Linked by Thom Holwerda on Wed 2nd Jan 2013 23:38 UTC
Microsoft Microsoft's legal chief: "We continue to be dogged by an issue we had hoped would be resolved by now: Google continues to prevent Microsoft from offering consumers a fully featured YouTube app for the Windows Phone." Utter nonsense, since MetroTube offers a complete and full YouTube experience on Windows Phone (it's one of the best Windows Phone applications), and YouTube+ on Windows 8. Two fantastically rich applications, built by small ISVs - yet Microsoft can't do the same? Don't make me laugh. Coincidentally, Microsoft is also whining some more about Google's removal of ActiveSync - Redmond again refuses to acknowledge that all it needs to do is implement the open standards CalDAV and CardDAV, just like everyone else has done. Times have changed, Ballmer. You don't get to dictate the industry anymore.
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RE[3]: Please Thom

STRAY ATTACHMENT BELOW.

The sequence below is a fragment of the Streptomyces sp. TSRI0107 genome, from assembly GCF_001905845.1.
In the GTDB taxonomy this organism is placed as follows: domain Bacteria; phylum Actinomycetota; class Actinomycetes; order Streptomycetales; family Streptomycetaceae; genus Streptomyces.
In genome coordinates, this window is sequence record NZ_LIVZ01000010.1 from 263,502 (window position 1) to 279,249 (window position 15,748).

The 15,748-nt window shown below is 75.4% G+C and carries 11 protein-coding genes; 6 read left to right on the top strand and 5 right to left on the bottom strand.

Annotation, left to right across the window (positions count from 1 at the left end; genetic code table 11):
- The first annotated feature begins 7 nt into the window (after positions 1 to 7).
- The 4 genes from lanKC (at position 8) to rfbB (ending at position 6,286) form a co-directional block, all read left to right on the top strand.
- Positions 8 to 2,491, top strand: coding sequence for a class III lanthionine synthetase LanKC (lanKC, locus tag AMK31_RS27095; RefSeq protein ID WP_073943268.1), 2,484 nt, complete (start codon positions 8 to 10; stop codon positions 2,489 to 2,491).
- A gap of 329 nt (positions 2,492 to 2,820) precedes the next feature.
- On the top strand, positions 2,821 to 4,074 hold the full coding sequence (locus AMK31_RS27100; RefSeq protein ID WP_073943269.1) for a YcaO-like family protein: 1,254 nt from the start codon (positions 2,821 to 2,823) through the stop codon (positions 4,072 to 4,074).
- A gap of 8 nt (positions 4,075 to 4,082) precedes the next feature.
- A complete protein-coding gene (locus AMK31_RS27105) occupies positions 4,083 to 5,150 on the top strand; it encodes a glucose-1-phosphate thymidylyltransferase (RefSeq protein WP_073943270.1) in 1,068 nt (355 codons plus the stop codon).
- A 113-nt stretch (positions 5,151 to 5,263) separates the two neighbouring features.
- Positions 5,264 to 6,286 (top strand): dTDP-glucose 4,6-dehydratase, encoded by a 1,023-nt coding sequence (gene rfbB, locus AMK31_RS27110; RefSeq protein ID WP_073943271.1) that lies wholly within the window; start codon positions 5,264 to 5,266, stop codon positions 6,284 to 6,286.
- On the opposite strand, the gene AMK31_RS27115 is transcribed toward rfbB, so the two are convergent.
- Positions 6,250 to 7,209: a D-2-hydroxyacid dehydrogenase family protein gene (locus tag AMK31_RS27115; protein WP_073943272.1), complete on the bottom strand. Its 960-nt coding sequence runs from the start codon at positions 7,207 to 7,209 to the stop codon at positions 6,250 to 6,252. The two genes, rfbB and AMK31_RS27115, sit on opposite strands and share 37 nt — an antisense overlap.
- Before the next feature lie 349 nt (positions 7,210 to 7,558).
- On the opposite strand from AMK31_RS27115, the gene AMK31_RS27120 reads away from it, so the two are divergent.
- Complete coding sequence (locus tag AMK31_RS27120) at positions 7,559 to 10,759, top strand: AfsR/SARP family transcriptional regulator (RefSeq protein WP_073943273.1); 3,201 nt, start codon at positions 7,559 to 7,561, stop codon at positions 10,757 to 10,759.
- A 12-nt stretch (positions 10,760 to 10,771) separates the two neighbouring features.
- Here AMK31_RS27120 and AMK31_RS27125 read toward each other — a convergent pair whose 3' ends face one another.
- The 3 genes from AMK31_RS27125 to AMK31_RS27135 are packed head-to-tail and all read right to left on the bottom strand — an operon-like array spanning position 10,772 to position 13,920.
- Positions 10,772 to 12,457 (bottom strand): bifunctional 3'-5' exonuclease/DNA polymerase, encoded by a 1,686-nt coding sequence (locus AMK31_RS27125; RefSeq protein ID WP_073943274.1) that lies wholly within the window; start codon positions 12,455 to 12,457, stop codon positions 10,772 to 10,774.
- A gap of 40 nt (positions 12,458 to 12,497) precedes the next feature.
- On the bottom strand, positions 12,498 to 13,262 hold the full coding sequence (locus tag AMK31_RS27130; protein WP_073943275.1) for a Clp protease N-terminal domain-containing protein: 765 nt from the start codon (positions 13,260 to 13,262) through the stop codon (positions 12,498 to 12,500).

by The1stImmortal on Thu 3rd Jan 2013 10:49 UTC in reply to "RE[2]: Please Thom"
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Google has now purposely crippled their Email offerings and locked out consumers from one of their most popular services, all over a petty pissing contest with Microsoft.

This is a little unfair. Google provide a means to access their services (Google Apps/GMAIL/etc) using a publicly documented and (mostly) standardised protocol suite (*DAV+IMAP).

Microsoft also provide a means to access their services (Exchange servers & exchange) via a publicly documented and entirely unstandardised protocol (EAS/EWS for mobile/desktop - there's also RPC[oHTTP] which is a mess even Microsoft is trying to figure out how to get away from and which I'll ignore)

This is in both cases in addition to the web interfaces of course.

Google should no more be expected to provide, for free (to users), EAS and EWS access to their services, than Microsoft should be expected to provide, for free (to users), *DAV+(decent)IMAP support via & Exchange based systems. (Exchange backed IMAP kinda sucks)

In fact, given the open, unencumbered nature of *DAV+IMAP, there should in fact be more reason to expect MS to adopt these protocols in their services than for Google to adopt EWS/EAS.

(Yes I know EWS hasn't come up, but as the desktop complement to EAS it makes sense to mention here)

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